The European Union will join its sanctions regime in Venezuela About 30 leaders involved in the December elections, which is not recognized by the international community, and in serious human rights violations collected in a United Nations report, confirmed the high position.
The European bloc will give the green light to extend the restrictions, in principle at the Foreign Affairs Council on Monday. In doing so, he seeks to respond to last December’s election and redouble pressure on authorities in Caracas.
The number of people subject to European sanctions would double, as the measures currently affect 36 leaders.
This is the European Bloc’s response to an electoral process that claims fraud and does not recognize the result, although in return it has avoided extending Juan Guaidó’s recognition as responsible president, but holds that he is a Venezuelan interlocutor for resolving the crisis.
About thirty officials are expected to be on the list. As a diplomatic source reported, the measure would involve freezing assets and banning entry into the EU, in line with four rounds of sanctions the bloc has approved so far since establishing a sanctions plan in 2017, given the deteriorating democracy in the country.
On the margins of this restriction regime, The EU has blacklisted 36 people in official positions responsible for undermining democracy and violating fundamental rights.
With this instrument, the Twenty-Seven seeks to respond to persistent actions that undermine democracy, the rule of law and respect for human rights. Measures also include an embargo on weapons and equipment intended for internal repression..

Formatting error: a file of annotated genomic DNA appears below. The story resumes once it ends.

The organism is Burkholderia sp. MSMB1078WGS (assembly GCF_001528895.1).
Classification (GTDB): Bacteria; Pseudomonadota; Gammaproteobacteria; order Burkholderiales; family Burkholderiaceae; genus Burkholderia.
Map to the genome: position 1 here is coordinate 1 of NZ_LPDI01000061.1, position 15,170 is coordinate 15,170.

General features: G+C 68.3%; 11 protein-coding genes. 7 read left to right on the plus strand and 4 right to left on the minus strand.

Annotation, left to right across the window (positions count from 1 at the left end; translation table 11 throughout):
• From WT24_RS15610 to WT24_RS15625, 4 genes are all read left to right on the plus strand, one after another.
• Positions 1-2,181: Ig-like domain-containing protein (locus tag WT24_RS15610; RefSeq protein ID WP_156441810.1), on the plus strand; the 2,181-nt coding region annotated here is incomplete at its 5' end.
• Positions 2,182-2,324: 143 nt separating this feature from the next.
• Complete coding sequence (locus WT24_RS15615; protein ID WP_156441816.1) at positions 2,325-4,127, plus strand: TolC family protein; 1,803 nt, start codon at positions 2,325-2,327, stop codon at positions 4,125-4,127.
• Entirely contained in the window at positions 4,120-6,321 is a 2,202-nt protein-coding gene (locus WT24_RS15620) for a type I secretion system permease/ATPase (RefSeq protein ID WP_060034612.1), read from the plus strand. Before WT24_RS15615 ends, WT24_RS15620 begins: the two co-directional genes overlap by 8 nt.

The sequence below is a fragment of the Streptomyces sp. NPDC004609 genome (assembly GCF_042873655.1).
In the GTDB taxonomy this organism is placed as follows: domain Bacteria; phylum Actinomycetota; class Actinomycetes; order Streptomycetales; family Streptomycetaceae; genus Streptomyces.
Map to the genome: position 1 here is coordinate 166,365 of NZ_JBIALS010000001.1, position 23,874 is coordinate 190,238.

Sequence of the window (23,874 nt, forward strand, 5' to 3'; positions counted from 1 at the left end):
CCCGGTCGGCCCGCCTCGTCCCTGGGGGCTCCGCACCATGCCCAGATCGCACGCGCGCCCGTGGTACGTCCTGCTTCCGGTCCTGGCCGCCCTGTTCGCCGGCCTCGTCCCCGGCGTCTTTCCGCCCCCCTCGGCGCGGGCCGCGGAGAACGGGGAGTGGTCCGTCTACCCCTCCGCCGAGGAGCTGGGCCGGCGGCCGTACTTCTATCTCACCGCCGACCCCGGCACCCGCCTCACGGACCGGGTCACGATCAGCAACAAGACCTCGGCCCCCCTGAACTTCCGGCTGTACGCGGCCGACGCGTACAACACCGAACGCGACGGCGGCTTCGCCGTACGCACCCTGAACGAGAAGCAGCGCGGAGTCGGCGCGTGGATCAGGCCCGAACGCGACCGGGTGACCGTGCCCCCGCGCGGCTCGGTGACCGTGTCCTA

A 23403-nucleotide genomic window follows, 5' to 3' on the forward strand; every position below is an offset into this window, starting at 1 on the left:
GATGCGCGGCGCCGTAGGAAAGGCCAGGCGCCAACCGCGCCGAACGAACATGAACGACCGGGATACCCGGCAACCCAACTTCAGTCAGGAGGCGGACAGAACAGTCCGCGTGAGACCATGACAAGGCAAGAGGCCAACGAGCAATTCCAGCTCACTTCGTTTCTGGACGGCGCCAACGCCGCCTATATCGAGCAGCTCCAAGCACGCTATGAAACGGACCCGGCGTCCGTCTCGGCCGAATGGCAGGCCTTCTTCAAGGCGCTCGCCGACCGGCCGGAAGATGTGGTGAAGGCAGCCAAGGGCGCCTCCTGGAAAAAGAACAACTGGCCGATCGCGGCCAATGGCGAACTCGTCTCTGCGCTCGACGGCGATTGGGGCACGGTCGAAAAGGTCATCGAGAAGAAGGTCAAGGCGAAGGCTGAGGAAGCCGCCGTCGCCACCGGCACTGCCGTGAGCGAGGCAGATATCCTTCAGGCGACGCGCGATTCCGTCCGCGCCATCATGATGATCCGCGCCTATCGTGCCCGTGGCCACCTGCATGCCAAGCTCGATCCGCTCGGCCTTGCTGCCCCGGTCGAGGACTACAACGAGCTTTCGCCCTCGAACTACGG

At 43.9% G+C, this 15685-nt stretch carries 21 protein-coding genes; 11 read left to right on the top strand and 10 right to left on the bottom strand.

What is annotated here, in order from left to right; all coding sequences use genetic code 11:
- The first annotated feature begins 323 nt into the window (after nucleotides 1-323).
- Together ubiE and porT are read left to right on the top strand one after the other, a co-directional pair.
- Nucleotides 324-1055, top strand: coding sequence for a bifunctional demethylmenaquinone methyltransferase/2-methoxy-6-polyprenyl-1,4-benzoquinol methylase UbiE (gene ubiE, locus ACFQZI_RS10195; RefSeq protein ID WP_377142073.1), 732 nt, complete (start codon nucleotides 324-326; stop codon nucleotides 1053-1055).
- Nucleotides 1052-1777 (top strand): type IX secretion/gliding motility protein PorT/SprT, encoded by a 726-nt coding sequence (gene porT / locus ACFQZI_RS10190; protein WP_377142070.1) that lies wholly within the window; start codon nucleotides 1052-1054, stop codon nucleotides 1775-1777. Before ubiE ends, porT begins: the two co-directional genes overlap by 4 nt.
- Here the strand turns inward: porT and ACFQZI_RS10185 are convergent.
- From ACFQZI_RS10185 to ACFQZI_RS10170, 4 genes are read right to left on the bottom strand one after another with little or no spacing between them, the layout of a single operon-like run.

The December elections in Venezuela, the most questionable in its history
About 14,400 candidates contested 277 seats, 110 more than previous parliamentarians, in 2015, as the National Electoral Council elected by the regime changed the composition of Parliament.
In violation of the Constitution and laws, he increased the number of elected representatives by 60%, ranging from 167 to 277, allocating more polling stations in small towns but which have historically favored Chavismo, to secure more MPs.
The largest parties that are against Chavism participated in elections with imposed directives, after the Supreme Court of Justice (TSJ) intervened on the originals and appointed deputies for traditional leaders, who decided that their formations would not attend the election.
For example, Last July, the Chavista court intervened in the People’s Will -the party of Juan Guaid and Leopold López-, kept the seal, expelled all its true militants and imposed an “ad hoc meeting” led by Deputy José Gregorio Noriega, from a group of “traitorous” parliamentarians who left the democratic ranks for money.
The Organization of American States (OAS), the European Union (EU) and the United States, as well as the majority of the Venezuelan opposition and various sectors of citizens, they did not recognize the elections, arguing that they could not be seen as democratic. In addition, there are more than 50 countries in the world that do not recognize Maduro as the legitimate ruler of Venezuela, which is why they did not support this election process either.
(With information from Europa Press)
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